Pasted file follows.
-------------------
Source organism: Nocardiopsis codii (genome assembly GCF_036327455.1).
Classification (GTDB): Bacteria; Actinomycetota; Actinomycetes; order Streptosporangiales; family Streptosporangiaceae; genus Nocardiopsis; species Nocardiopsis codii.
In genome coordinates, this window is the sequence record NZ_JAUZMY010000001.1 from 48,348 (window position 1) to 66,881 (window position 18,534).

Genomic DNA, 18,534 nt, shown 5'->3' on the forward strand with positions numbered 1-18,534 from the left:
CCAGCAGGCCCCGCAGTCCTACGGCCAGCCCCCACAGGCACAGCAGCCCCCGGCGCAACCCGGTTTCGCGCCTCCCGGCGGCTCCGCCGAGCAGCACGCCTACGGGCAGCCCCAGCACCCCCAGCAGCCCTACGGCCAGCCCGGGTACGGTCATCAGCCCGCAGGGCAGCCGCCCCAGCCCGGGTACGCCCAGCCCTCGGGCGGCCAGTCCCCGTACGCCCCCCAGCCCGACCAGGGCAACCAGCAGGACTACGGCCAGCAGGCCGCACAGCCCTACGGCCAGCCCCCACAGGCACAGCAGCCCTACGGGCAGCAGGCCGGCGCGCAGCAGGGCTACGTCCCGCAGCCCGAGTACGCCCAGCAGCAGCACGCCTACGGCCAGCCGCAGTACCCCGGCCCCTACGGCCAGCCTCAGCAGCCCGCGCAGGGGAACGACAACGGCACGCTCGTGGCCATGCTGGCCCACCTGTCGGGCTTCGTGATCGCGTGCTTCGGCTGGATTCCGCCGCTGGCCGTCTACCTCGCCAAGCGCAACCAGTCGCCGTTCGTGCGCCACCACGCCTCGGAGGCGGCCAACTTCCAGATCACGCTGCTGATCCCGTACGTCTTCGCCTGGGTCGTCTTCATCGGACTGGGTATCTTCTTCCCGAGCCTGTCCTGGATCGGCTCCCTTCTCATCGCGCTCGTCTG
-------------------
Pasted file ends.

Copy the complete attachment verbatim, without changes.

Source organism: Nocardiopsis codii (genome assembly GCF_036327455.1).
Classification (GTDB): Bacteria; Actinomycetota; Actinomycetes; order Streptosporangiales; family Streptosporangiaceae; genus Nocardiopsis; species Nocardiopsis codii.
In genome coordinates, this window is the sequence record NZ_JAUZMY010000001.1 from 48,348 (window position 1) to 66,881 (window position 18,534).

Genomic DNA, 18,534 nt, shown 5'->3' on the forward strand with positions numbered 1-18,534 from the left:
CCAGCAGGCCCCGCAGTCCTACGGCCAGCCCCCACAGGCACAGCAGCCCCCGGCGCAACCCGGTTTCGCGCCTCCCGGCGGCTCCGCCGAGCAGCACGCCTACGGGCAGCCCCAGCACCCCCAGCAGCCCTACGGCCAGCCCGGGTACGGTCATCAGCCCGCAGGGCAGCCGCCCCAGCCCGGGTACGCCCAGCCCTCGGGCGGCCAGTCCCCGTACGCCCCCCAGCCCGACCAGGGCAACCAGCAGGACTACGGCCAGCAGGCCGCACAGCCCTACGGCCAGCCCCCACAGGCACAGCAGCCCTACGGGCAGCAGGCCGGCGCGCAGCAGGGCTACGTCCCGCAGCCCGAGTACGCCCAGCAGCAGCACGCCTACGGCCAGCCGCAGTACCCCGGCCCCTACGGCCAGCCTCAGCAGCCCGCGCAGGGGAACGACAACGGCACGCTCGTGGCCATGCTGGCCCACCTGTCGGGCTTCGTGATCGCGTGCTTCGGCTGGATTCCGCCGCTGGCCGTCTACCTCGCCAAGCGCAACCAGTCGCCGTTCGTGCGCCACCACGCCTCGGAGGCGGCCAACTTCCAGATCACGCTGCTGATCCCGTACGTCTTCGCCTGGGTCGTCTTCATCGGACTGGGTATCTTCTTCCCGAGCCTGTCCTGGATCGGCTCCCTTCTCATCGCGCTCGTCTG